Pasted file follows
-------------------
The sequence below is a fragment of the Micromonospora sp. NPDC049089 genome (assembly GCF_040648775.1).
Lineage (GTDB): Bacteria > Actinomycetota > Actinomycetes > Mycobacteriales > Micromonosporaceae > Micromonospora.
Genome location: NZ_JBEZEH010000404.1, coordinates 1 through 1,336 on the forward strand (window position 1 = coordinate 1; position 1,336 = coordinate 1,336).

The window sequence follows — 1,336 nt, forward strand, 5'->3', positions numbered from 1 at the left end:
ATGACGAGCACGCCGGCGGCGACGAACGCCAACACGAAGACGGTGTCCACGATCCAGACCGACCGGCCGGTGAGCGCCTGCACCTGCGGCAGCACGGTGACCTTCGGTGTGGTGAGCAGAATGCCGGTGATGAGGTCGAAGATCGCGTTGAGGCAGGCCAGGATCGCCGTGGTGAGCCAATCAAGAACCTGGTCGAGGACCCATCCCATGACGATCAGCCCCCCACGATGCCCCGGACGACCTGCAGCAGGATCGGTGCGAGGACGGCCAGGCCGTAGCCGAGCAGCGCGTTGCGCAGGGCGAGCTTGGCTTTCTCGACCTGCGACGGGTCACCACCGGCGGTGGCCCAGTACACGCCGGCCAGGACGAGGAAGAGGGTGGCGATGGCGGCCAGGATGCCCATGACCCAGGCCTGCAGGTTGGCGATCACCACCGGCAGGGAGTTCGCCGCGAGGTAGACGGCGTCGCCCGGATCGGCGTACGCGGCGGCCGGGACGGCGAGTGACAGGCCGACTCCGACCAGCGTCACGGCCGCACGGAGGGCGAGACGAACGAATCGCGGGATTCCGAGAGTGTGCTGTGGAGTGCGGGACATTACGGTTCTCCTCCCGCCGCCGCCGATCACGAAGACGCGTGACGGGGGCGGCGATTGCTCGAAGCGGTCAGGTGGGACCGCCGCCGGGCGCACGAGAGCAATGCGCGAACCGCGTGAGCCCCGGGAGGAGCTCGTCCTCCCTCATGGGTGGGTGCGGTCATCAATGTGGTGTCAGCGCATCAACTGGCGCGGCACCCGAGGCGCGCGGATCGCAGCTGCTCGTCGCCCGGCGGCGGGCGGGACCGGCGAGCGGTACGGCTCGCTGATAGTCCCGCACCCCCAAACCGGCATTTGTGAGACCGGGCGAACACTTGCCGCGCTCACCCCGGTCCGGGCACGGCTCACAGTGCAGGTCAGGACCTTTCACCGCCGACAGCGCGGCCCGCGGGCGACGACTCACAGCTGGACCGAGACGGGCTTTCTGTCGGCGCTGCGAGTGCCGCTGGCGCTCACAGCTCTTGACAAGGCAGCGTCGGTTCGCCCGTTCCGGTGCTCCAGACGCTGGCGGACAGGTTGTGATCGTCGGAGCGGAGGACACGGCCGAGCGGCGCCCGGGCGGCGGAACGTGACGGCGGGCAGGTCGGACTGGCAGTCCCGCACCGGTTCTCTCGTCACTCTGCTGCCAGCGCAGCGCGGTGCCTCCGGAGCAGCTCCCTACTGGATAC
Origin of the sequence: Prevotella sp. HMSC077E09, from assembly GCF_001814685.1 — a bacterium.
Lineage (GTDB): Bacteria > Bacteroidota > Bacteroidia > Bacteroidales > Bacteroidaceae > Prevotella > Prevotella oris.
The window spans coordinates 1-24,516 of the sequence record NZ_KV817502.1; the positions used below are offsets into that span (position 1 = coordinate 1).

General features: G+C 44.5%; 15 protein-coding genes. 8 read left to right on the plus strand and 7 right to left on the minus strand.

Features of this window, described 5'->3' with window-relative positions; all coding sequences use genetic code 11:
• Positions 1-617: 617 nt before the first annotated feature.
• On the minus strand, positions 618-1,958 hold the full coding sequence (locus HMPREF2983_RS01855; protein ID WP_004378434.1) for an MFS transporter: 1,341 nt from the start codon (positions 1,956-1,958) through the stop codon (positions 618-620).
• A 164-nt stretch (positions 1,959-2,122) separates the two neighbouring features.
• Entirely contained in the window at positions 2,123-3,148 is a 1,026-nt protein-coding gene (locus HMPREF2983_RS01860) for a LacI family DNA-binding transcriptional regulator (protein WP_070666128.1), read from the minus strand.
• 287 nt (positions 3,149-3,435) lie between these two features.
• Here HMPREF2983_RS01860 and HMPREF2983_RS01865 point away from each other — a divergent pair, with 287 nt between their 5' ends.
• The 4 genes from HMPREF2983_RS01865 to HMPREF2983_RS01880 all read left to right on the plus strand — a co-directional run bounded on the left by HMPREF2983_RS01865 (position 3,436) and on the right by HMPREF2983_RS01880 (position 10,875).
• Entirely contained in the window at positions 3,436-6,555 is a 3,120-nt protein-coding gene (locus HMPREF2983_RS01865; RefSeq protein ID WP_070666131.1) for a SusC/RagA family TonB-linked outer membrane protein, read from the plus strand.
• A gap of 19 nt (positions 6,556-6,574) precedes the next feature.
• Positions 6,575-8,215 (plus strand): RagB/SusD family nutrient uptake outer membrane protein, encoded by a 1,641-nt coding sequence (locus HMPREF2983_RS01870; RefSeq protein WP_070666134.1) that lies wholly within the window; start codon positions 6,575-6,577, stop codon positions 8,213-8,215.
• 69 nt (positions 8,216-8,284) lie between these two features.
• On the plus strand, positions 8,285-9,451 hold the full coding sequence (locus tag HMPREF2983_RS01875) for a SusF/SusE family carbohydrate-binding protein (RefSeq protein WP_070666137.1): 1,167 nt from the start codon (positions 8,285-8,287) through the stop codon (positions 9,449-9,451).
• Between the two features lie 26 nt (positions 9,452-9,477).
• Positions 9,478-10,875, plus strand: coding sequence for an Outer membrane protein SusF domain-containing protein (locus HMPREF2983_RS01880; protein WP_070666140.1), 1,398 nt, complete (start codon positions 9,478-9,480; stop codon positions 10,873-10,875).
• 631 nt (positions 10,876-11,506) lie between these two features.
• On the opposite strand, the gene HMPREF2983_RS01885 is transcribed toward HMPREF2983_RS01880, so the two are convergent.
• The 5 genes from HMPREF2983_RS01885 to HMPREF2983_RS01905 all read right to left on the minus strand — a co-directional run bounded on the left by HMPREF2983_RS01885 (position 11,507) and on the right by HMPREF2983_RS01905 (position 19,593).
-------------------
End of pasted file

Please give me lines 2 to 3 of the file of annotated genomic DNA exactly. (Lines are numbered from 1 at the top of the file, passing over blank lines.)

Lineage (GTDB): Bacteria > Actinomycetota > Actinomycetes > Mycobacteriales > Micromonosporaceae > Micromonospora.
Genome location: NZ_JBEZEH010000404.1, coordinates 1 through 1,336 on the forward strand (window position 1 = coordinate 1; position 1,336 = coordinate 1,336).